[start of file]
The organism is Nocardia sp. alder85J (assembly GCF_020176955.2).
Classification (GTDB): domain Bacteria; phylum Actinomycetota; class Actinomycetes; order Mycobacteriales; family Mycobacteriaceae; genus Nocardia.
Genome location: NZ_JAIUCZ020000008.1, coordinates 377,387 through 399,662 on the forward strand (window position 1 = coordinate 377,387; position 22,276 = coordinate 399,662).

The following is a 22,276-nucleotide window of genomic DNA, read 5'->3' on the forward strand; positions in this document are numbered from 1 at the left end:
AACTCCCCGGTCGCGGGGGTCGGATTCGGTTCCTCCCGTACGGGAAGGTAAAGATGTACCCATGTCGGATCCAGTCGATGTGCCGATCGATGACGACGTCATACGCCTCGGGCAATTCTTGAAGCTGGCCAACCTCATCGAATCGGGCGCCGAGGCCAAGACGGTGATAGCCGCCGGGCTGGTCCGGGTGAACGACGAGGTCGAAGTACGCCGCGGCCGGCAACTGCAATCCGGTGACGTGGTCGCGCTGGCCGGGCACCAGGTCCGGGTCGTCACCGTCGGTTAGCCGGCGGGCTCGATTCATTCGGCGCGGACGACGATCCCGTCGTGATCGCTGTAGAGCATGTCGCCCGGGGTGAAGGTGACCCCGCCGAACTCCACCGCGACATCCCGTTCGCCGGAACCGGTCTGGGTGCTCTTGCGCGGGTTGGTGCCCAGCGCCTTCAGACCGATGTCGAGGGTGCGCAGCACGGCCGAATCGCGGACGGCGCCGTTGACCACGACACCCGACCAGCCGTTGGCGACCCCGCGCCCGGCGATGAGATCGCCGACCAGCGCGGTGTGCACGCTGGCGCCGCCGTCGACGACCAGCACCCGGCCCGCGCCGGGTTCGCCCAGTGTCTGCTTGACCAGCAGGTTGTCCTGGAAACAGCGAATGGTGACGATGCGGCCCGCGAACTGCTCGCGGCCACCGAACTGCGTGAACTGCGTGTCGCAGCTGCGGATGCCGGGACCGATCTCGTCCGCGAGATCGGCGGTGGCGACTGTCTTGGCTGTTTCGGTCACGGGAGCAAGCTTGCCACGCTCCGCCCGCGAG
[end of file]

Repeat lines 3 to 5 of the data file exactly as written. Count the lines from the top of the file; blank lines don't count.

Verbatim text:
Genome location: NZ_JAIUCZ020000008.1, coordinates 377,387 through 399,662 on the forward strand (window position 1 = coordinate 377,387; position 22,276 = coordinate 399,662).

The following is a 22,276-nucleotide window of genomic DNA, read 5'->3' on the forward strand; positions in this document are numbered from 1 at the left end:
AACTCCCCGGTCGCGGGGGTCGGATTCGGTTCCTCCCGTACGGGAAGGTAAAGATGTACCCATGTCGGATCCAGTCGATGTGCCGATCGATGACGACGTCATACGCCTCGGGCAATTCTTGAAGCTGGCCAACCTCATCGAATCGGGCGCCGAGGCCAAGACGGTGATAGCCGCCGGGCTGGTCCGGGTGAACGACGAGGTCGAAGTACGCCGCGGCCGGCAACTGCAATCCGGTGACGTGGTCGCGCTGGCCGGGCACCAGGTCCGGGTCGTCACCGTCGGTTAGCCGGCGGGCTCGATTCATTCGGCGCGGACGACGATCCCGTCGTGATCGCTGTAGAGCATGTCGCCCGGGGTGAAGGTGACCCCGCCGAACTCCACCGCGACATCCCGTTCGCCGGAACCGGTCTGGGTGCTCTTGCGCGGGTTGGTGCCCAGCGCCTTCAGACCGATGTCGAGGGTGCGCAGCACGGCCGAATCGCGGACGGCGCCGTTGACCACGACACCCGACCAGCCGTTGGCGACCCCGCGCCCGGCGATGAGATCGCCGACCAGCGCGGTGTGCACGCTGGCGCCGCCGTCGACGACCAGCACCCGGCCCGCGCCGGGTTCGCCCAGTGTCTGCTTGACCAGCAGGTTGTCCTGGAAACAGCGAATGGTGACGATGCGGCCCGCGAACTGCTCGCGGCCACCGAACTGCGTGAACTGCGTGTCGCAGCTGCGGATGCCGGGACCGATCTCGTCCGCGAGATCGGCGGTGGCGACTGTCTTGGCTGTTTCGGTCACGGGAGCAAGCTTGCCACGCTCCGCCCGCGAG